On the Southern Ocean Islands, small islands found halfway between Antarctica and Australia, flies that walk and moths that crawl, like the one pictured, are common. Photo by Leihy and Chow/Monash University
Dec. 10 (UPI) -- Though a majority of the world's insects regularly take to the air, a sizable minority have given up the ability. On the small islands found halfway between Antarctica and Australia, nearly all of the insects have abandoned flight.
Like some many evolutionary phenomena, Charles Darwin had a theory for why insects eventually forgo flight.
New research, published this week in the journal Proceedings of the Royal Society B, suggests he got it right.
"[Darwin] and the famous botanist Joseph Hooker had a substantial argument about why this happens. Darwin's position was deceptively simple," Rachel Leihy said in a news release.
"If you fly, you get blown out to sea. Those left on land to produce the next generation are those most reluctant to fly, and eventually evolution does the rest. Voilà," said Leihy, a doctoral candidate at the Monash University School of Biological Sciences.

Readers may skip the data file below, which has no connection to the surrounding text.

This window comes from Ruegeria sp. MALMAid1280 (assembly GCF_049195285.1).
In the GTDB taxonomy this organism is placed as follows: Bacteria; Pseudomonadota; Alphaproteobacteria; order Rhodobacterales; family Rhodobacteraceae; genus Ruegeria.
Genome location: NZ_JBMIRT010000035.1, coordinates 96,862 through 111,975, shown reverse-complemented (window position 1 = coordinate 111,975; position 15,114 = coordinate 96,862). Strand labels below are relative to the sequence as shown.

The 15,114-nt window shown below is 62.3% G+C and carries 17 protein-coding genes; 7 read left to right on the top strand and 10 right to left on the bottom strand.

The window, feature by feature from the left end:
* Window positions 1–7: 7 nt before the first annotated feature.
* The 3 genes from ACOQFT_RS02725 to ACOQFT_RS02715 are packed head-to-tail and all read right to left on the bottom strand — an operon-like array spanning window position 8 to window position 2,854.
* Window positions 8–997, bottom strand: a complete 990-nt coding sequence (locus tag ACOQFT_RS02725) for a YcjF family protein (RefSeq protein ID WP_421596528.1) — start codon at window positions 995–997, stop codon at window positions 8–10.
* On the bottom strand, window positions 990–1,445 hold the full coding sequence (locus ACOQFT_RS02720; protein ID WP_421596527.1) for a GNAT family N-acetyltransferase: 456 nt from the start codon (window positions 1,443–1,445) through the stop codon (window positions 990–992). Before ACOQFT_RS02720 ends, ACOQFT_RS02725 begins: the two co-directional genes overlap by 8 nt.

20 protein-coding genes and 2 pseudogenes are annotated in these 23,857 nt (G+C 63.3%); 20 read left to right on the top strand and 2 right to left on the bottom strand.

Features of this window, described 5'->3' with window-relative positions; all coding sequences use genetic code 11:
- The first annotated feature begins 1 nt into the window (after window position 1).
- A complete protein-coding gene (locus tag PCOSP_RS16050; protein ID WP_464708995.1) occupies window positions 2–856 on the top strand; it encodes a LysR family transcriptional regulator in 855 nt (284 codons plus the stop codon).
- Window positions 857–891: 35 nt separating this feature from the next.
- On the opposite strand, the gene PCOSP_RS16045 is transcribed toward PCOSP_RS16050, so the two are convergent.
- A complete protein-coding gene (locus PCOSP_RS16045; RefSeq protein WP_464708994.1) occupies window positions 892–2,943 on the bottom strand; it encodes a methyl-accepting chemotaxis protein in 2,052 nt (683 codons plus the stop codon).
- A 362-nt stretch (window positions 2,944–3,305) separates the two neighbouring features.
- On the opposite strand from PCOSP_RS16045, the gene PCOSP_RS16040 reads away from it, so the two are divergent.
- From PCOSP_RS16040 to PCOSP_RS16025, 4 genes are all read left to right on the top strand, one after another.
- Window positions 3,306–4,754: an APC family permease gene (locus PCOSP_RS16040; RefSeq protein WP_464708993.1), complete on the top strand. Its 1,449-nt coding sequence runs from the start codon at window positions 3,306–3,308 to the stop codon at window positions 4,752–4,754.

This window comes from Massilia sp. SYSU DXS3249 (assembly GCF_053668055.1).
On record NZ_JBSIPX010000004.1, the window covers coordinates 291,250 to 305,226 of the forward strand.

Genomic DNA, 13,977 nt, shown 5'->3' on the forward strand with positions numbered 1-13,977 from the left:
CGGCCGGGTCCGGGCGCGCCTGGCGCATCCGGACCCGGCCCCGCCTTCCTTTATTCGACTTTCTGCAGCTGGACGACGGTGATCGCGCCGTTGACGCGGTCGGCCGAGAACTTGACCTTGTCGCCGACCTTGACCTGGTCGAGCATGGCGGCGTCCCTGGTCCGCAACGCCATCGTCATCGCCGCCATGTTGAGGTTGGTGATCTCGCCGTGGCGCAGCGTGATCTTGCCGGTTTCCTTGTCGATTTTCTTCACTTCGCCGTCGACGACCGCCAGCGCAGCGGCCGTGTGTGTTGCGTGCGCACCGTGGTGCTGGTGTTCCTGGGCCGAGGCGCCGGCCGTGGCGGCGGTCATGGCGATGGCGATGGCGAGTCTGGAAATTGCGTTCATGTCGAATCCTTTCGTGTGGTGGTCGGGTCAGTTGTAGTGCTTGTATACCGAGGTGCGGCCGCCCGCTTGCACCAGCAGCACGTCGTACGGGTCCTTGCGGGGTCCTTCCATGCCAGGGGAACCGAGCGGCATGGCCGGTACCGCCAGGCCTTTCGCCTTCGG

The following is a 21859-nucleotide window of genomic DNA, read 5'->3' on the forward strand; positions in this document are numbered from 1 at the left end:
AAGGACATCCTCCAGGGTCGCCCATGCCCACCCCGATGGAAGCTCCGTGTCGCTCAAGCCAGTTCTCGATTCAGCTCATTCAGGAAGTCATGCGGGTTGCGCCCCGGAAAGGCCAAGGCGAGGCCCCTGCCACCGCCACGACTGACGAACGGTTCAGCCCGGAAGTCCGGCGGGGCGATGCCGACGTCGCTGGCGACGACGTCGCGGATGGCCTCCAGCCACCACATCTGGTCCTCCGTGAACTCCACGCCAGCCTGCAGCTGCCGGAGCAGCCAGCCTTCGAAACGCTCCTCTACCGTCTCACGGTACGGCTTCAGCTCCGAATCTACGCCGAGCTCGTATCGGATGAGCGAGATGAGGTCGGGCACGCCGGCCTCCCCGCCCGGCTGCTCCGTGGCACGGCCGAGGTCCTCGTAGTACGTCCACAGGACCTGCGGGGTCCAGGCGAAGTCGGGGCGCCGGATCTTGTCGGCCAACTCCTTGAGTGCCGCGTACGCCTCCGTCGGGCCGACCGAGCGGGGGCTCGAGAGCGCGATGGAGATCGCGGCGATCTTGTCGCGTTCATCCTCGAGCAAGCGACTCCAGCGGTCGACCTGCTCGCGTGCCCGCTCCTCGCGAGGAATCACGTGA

Like Hooker, many scientists have expressed their doubts about the theory. Few, however, have examined the insect diversity found on sub-Antarctic islands, where howling winds are the norm.
"If Darwin really got it wrong, then wind would not in any way explain why so many insects have lost their ability to fly on these islands," said Leihy.
For the study, Leihy and her colleague Steven Chown used a large, new dataset on insects from sub-Antarctic and Arctic islands to examine possible explanations for the prevalence of flightlessness.
Leihy and Chown examined faunal inventories, species' morphological information and environmental variables across 28 of the so-called Southern Ocean Islands.
They found flightlessness was more common among insects that evolved on the islands than those that were more recently introduced. They also found insects were more likely to forego flight in the windiest environs.
Constant high winds make flight difficult and physiologically taxing, causing insects to save their evolutionary capital and invest in reproduction instead of wings and wing muscles.
"It's remarkable that after 160 years, Darwin's ideas continue to bring insight to ecology," said Leihy, lead author of the new paper.